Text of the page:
Although organic food is frequently more expensive, try to budget for at least a few items; prioritize organic animal protein and dairy products, which decrease antibody and hormone contamination. If you do not feel competent in the kitchen, take a cooking class with a friend. Learning some basic cooking skills will help you save money and eat better. As dining out and eating on the run are typical at this age, look for restaurants with healthy choices like salad, lean cuts of meat, and organic options.

In Your Thirties

It’s time to make some dietary changes and perhaps even modify the quantity of food you are consuming. At this point in your life, outside influences like career, family, and other obligations often begin to interfere with the active lifestyle you knew in your twenties. Additionally, your metabolism begins the natural process of slowing down. Even without changing your diet or your activity level, you may notice a tendency to gain weight, even if that has never before been an issue.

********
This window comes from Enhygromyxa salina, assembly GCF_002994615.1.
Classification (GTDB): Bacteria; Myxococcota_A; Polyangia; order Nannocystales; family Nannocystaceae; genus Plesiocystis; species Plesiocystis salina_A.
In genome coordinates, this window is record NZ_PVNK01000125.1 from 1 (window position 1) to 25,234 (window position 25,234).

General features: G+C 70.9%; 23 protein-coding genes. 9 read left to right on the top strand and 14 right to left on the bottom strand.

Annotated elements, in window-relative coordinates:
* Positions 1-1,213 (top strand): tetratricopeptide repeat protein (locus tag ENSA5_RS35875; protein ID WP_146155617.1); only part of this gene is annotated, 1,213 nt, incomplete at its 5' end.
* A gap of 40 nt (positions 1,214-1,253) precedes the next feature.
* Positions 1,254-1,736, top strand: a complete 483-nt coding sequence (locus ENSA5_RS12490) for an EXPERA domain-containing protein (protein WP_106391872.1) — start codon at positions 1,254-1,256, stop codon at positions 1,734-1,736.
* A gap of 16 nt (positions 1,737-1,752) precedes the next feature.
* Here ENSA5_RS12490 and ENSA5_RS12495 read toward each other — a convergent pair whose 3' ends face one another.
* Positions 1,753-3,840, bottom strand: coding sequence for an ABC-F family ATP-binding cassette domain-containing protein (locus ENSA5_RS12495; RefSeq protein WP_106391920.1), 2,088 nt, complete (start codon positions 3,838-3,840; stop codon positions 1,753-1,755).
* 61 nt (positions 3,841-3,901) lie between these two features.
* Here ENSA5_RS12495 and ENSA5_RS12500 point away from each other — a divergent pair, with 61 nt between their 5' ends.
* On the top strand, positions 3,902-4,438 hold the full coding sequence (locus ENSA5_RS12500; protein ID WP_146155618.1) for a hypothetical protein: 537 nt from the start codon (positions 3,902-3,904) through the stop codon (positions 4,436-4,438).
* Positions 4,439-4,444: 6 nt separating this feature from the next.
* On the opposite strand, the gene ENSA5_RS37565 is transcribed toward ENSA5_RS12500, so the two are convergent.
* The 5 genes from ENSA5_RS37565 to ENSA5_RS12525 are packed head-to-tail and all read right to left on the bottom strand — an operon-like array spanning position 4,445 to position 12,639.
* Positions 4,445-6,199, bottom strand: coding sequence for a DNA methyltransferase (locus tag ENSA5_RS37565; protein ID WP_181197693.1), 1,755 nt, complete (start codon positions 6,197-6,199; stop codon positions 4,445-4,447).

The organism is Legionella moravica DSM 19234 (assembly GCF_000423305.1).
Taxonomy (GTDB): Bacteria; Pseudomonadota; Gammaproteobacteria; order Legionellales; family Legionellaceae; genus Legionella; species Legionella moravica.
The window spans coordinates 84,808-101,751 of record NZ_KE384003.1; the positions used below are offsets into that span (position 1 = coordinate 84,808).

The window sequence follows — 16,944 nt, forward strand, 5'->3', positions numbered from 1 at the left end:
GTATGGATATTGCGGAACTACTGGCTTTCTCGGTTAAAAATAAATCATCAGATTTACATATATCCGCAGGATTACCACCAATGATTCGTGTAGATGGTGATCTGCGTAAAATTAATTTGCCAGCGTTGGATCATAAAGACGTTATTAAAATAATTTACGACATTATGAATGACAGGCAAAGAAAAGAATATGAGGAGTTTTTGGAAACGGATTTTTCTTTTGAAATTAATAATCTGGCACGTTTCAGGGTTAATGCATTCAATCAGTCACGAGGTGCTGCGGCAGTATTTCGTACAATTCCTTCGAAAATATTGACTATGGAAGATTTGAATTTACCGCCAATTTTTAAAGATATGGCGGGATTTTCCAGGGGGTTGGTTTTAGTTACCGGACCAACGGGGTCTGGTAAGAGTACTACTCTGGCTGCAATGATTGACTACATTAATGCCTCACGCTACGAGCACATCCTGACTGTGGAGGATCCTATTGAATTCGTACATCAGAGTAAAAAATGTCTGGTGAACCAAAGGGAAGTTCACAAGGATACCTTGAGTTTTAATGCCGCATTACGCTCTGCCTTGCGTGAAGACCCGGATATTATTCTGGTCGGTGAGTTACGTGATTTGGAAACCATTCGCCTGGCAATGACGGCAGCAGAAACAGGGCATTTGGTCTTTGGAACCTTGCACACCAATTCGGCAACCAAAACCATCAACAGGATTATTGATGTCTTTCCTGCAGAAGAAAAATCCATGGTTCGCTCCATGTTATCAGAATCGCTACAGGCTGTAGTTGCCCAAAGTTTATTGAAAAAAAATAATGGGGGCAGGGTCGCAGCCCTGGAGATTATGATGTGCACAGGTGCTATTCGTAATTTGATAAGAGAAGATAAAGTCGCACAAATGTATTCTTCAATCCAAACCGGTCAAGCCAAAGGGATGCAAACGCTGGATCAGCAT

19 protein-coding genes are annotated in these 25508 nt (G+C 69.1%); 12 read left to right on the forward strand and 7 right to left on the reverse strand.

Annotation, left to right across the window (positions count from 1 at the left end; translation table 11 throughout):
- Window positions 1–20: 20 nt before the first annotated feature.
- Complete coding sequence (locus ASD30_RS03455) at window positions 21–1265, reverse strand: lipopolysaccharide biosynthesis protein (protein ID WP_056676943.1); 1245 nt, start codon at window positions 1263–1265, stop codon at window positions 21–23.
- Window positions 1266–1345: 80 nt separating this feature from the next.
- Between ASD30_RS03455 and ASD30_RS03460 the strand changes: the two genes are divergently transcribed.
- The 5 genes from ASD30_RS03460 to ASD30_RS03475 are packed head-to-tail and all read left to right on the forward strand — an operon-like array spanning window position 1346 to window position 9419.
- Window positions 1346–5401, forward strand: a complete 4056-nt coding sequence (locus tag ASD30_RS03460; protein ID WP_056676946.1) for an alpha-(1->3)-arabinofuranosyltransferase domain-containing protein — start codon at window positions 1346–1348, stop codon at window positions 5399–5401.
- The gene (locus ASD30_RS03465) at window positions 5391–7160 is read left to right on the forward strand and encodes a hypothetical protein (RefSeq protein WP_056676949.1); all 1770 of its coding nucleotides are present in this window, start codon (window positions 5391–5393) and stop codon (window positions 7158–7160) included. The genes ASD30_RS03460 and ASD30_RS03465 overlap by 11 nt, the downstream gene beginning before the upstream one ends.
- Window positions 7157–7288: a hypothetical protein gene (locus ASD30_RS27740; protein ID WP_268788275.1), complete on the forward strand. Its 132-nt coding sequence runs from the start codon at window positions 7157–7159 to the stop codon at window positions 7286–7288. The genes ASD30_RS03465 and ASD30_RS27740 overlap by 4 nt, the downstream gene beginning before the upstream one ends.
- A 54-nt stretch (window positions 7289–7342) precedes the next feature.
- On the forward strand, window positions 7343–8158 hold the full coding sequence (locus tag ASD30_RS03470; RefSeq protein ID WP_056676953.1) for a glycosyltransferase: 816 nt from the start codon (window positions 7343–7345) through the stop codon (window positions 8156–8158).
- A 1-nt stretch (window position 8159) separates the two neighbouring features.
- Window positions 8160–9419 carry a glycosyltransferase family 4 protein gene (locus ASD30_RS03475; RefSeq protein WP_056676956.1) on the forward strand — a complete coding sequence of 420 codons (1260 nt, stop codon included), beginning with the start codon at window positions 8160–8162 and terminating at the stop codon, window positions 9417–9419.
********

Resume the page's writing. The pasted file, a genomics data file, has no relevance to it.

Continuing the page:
Learn to exercise more efficiently. Interval training along with the proper strength training can be done with a minimal time commitment. Look online for toning exercises that you can do at your desk or while cleaning the house and running errands.

Keep unhealthy and processed foods out of the house and cook simple, healthy meals at least four to five nights per week. Focus on eating more heart-healthy fish, nuts, and beans for protein variety and make sure that more than half of your carbohydrate servings are high-fiber whole grains. For women it’s especially important to include more calcium-rich foods every day, such as nonfat dairy, legumes, and leafy greens to replace beginning bone calcium loss.

In Your Forties

For every decade of life, the human metabolism slows by about 5 percent. To avoid the weight gain naturally associated with aging, you may once again need to decrease your caloric intake. If you’re noticing weight creeping on, now is the time to take action by starting a weight-loss program. Ensure that moderate to intense cardiovascular and strength training are both part of your workout at least three times per week to maintain cardiovascular fitness and prevent muscle loss.